HoloLens: Making the impossible possible

Adult male wearing HoloLens glasses in front of a monitor showing what he sees

As we recently shared via a press release, we’re doing some really exciting work with HoloLens. Most exciting of all: we’re discovering ways to make the impossible possible. Here are some examples of what we’re finding.

Nursing Education

In roughly 10% of nursing programs in the US, actors are hired and trained to play the role of patients with certain pathologies. These actors are referred to as “standardized patients.” The challenge: finding, hiring, training, and maintaining a highly-skilled and diverse set of standardized patients is incredibly expensive and complex. Nursing programs would love to have standardized patients as part of their solution, but the cost and complexity makes this all but impossible.

At Educause 2016, we announced our partnership with San Diego State University and Texas Tech University Health Sciences Center. In close collaboration with our partners, we’re building a set of standardized patient holograms that will bring the value of standardized patients to nursing programs at a fraction of the cost and with much less complexity to deliver.


Great history teachers make the past come alive for their students by studying actual artifacts from ancient civilizations. In examining an artifact like an arrowhead, students can learn to think like historians and make informed inferences about the type of civilization that produced such objects. In the absence of actual written records, students “read” the past through these artifacts. But gaining access to actual artifacts from ancient civilizations is incredibly difficult. Sure, students can look at pictures and videos of these objects, but these 2D representations fail to accurately depict the detail and complexity of these 3D phenomena.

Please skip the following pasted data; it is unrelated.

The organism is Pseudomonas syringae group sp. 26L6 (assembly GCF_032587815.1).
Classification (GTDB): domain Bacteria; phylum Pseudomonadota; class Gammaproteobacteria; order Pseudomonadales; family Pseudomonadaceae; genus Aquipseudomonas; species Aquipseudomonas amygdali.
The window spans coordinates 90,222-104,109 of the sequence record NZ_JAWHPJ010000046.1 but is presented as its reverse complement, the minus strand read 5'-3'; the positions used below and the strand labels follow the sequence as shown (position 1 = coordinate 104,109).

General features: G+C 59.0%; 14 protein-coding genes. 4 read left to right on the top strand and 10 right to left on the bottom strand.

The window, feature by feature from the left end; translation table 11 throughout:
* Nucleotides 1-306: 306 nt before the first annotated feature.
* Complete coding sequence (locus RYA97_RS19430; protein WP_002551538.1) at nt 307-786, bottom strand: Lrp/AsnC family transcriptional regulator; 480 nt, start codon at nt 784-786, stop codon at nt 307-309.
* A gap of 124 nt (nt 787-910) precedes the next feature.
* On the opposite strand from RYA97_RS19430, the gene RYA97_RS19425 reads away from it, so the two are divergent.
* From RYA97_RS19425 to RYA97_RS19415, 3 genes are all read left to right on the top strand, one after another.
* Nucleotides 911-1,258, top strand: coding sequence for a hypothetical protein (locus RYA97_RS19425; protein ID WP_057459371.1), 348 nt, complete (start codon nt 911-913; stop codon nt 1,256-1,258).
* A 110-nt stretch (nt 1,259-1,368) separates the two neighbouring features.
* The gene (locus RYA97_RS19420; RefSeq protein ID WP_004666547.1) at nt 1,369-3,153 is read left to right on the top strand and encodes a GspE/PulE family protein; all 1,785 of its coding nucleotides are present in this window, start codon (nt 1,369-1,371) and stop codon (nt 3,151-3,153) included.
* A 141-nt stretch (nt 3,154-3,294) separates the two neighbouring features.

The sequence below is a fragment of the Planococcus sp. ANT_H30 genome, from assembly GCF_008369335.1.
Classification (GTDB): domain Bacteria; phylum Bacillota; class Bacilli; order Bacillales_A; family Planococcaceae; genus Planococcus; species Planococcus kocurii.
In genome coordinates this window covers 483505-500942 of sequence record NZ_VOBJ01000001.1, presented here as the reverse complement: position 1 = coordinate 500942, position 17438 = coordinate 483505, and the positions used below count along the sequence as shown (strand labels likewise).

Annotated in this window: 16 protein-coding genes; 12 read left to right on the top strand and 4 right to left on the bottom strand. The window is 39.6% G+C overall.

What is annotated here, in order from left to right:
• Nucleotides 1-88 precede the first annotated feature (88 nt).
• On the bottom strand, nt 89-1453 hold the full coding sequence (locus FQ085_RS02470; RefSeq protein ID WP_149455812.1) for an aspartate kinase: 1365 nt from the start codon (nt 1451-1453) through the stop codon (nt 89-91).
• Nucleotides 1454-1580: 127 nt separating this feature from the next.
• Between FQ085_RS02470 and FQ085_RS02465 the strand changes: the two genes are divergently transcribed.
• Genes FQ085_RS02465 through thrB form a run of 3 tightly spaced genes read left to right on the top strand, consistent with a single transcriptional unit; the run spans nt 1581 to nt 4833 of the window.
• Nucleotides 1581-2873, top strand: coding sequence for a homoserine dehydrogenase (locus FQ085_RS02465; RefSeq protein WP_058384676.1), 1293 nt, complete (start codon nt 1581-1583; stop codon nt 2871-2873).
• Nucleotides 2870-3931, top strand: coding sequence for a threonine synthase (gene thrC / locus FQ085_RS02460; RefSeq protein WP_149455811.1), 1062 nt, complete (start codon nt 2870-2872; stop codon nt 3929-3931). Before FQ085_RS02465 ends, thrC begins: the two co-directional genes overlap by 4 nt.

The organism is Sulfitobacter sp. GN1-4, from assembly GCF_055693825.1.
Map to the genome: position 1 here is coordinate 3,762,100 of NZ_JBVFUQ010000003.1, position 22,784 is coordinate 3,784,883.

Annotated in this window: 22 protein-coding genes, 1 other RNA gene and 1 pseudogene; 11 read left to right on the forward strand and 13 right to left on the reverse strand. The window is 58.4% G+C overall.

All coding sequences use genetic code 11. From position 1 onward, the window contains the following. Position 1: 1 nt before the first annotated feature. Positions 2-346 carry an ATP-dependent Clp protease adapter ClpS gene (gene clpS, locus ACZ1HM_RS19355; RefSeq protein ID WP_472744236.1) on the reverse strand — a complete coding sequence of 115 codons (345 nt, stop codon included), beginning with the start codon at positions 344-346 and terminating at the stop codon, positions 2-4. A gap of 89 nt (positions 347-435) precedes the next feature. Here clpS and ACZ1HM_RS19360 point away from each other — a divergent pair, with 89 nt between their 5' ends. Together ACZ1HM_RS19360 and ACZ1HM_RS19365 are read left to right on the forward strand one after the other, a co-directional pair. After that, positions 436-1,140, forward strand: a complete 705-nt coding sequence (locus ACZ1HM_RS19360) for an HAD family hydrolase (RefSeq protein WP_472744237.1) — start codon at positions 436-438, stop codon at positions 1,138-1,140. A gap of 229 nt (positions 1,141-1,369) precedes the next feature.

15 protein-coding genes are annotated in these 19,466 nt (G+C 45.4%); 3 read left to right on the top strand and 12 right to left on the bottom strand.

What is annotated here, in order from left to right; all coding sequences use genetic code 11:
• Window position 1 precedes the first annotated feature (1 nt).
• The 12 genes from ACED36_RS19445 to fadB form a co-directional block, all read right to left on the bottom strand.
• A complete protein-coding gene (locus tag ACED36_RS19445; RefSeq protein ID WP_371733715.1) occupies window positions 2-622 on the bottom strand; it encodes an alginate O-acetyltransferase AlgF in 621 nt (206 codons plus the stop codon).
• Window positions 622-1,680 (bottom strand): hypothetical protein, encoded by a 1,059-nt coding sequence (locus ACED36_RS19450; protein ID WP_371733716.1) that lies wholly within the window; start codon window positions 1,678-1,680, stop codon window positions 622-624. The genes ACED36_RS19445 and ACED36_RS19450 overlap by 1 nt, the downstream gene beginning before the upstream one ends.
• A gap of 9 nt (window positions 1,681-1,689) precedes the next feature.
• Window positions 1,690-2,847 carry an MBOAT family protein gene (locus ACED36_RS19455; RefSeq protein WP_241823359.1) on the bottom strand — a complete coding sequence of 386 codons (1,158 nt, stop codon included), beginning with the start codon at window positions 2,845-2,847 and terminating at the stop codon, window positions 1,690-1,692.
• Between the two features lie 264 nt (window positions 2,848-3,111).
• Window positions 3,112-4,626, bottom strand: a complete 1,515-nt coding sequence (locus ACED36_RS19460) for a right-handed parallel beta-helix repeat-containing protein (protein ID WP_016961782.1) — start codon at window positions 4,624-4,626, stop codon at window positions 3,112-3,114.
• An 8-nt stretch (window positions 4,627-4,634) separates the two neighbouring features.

Our solution: in partnership with Canberra Grammar School in Australia, we’re building a holographic box of artifacts that bring ancient objects to high school students. So instead of reading about ancient Chinese architecture or looking at a picture of a 3,000-year-old house, students can walk inside the house and experience for themselves what it was like to live inside such a structure.


As students move from basic arithmetic to more advanced forms of mathematics, visualization becomes increasingly vital. But most students struggle with visualizing complex mathematical phenomena; they memorize algorithms and regurgitate them on tests, but they fail to grasp what they actually mean and how they can be applied to the real world. Software programs like Autograph and Mathematica help bridge this gap, but the 2D visual models these programs produce suffer the same problem as the historical artifacts: they simply fail to represent these phenomena as they really are.

Our solution: also in partnership with Canberra Grammar School, we’re creating rich, three dimensional holographic models that allow students to see math in a whole new way.

We’re doing similar things with chemistry, anatomy, physiology, art and design, and economics. We’re just getting started, but we see incredible potential!